For the study, assistant professor William Barnhart from University of Iowa used GPS and satellite measurements from the magnitude 6.0 earthquake in South Napa, California on August 24, 2014.
He created a 3D map of how the ground surface moved in response to the earthquake.
The map was made without using traditional rapid response instruments such as seismometers which may not afford the same level of detail for similar events around the globe.
"By having the 3D knowledge of the earthquake itself, we can make predictions of the ground shaking, without instruments to record that ground shaking, and then can make estimates of what the human and infrastructure impacts will be - in terms of both fatalities and dollars," said Barnhart who used data from the United States Geological Survey (USGS).
The study, that appeared in the journal Seismological Research Letters, shows that that GPS and satellite readings can be used as a tool to shorten earthquake response times.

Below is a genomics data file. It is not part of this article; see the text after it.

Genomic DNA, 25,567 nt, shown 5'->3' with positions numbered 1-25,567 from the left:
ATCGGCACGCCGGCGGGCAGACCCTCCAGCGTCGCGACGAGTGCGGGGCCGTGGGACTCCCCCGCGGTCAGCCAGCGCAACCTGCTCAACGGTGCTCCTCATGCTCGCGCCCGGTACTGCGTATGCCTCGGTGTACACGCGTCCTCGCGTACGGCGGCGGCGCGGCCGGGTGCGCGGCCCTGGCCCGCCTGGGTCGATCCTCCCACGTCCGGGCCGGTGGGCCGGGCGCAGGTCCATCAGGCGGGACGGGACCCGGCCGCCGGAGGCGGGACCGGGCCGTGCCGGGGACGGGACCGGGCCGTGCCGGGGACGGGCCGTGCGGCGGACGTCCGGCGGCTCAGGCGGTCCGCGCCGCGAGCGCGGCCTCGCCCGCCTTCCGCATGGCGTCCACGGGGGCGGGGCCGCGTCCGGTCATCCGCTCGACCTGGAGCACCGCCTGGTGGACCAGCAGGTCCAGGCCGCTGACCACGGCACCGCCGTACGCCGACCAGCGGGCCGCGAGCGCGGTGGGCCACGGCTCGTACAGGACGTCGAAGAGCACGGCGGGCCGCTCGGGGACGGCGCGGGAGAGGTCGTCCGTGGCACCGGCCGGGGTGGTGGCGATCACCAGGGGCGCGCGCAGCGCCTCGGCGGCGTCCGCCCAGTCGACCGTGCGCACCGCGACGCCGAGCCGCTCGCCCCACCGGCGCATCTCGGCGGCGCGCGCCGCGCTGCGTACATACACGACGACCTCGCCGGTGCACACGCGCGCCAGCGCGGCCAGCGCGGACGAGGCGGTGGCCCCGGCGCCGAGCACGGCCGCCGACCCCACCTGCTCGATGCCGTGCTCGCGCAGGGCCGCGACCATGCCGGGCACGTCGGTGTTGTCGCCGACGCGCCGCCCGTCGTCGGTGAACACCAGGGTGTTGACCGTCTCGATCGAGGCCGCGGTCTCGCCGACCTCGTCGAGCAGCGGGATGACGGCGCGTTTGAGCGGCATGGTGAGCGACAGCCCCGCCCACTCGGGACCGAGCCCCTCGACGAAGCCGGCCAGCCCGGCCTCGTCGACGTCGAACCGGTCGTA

The technique will be most useful in the developing world.
"The catastrophic magnitude 7.0 earthquake that hit Haiti in 2010 and killed nearly 316,000 people is the perfect example for the usefulness of this kind of tool," Barnhart said.
On an international scale, it dramatically reduces the time between when an earthquake happens, when buildings start to fall down, and when aid starts to show up, the authors wrote.
For the study, they first used GPS and satellite readings to measure the very small-millimetre-to-centimetre-sized-displacements of the ground's surface that were caused by the earthquake.
They fed those measurements into a mathematical equation that inverts the data and relates how much the ground moved to the degree of slip on the fault plane.
Slip describes the amount, timing, and distribution of fault plane movement during an earthquake.
This allowed the group to determine the location, orientation, and dimensions of the entire fault without setting foot on the ground near the earthquake.
The resulting model is a 3D map of fault slip beneath the Earth's surface.
The entire procedure takes only a few minutes to complete.
The information contained in Barnhart's study could be used to create further tools for predicting the economic and human tolls of earthquakes.